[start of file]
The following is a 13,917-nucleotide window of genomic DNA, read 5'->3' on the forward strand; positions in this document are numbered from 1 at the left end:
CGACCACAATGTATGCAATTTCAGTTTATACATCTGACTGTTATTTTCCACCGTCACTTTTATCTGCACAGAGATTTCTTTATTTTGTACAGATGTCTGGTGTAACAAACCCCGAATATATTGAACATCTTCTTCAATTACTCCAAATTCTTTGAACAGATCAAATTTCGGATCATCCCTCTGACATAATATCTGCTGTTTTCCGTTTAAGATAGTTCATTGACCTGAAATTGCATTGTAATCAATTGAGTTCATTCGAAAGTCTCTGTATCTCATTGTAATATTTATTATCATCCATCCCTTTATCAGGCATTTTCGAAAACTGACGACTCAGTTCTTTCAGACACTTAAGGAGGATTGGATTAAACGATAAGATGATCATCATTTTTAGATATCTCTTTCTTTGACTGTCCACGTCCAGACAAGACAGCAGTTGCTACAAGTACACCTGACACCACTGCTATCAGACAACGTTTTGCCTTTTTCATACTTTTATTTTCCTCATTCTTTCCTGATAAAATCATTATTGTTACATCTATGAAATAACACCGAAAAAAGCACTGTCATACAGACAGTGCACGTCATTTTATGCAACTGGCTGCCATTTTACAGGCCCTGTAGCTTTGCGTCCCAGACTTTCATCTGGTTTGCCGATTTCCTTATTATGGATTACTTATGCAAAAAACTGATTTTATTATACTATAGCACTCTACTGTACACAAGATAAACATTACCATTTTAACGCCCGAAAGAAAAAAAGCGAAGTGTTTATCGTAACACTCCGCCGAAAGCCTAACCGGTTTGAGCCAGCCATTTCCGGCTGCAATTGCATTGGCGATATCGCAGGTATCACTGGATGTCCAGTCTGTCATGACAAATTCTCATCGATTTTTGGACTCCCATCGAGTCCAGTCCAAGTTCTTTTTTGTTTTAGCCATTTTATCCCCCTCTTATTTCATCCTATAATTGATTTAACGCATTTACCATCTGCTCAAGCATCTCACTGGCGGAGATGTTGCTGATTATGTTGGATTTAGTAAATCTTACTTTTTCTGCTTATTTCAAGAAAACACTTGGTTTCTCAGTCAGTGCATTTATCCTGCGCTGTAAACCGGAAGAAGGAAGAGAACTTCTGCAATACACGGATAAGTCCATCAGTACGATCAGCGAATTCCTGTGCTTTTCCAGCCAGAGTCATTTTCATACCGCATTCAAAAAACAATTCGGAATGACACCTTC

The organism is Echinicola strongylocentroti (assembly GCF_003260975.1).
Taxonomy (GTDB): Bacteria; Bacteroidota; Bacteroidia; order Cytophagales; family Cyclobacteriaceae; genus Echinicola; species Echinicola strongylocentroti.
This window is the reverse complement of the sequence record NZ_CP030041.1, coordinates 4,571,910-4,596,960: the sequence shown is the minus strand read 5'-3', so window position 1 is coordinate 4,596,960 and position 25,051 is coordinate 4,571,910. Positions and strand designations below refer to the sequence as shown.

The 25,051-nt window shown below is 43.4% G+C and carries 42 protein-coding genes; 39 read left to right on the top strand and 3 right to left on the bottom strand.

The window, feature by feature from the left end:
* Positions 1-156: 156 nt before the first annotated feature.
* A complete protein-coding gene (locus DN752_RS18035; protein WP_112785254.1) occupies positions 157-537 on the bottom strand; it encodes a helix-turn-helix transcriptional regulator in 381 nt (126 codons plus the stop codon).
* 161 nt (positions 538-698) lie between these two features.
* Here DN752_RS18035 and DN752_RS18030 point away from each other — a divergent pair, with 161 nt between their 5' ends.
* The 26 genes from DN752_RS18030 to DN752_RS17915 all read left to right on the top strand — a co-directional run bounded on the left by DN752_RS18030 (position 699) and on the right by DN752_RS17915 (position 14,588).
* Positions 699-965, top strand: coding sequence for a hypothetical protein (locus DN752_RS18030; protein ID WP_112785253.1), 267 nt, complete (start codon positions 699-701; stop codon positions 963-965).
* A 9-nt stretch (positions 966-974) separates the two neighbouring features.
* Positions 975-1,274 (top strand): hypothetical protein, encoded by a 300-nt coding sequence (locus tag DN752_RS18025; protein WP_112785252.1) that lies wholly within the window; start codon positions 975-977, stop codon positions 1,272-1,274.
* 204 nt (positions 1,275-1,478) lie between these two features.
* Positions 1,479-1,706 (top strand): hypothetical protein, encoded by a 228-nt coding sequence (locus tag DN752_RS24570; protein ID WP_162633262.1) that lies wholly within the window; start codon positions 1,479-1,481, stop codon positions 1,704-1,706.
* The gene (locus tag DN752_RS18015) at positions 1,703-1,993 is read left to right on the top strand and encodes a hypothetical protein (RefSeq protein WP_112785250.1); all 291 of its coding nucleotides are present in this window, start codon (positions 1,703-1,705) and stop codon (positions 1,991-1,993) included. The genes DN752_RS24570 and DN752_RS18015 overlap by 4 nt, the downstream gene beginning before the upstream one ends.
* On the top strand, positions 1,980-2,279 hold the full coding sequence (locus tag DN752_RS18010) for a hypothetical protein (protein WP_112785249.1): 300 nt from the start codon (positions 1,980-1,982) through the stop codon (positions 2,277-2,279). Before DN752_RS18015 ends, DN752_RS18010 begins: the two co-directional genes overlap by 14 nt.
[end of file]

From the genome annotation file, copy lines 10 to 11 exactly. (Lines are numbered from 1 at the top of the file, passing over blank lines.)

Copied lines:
* 161 nt (positions 538-698) lie between these two features.
* Here DN752_RS18035 and DN752_RS18030 point away from each other — a divergent pair, with 161 nt between their 5' ends.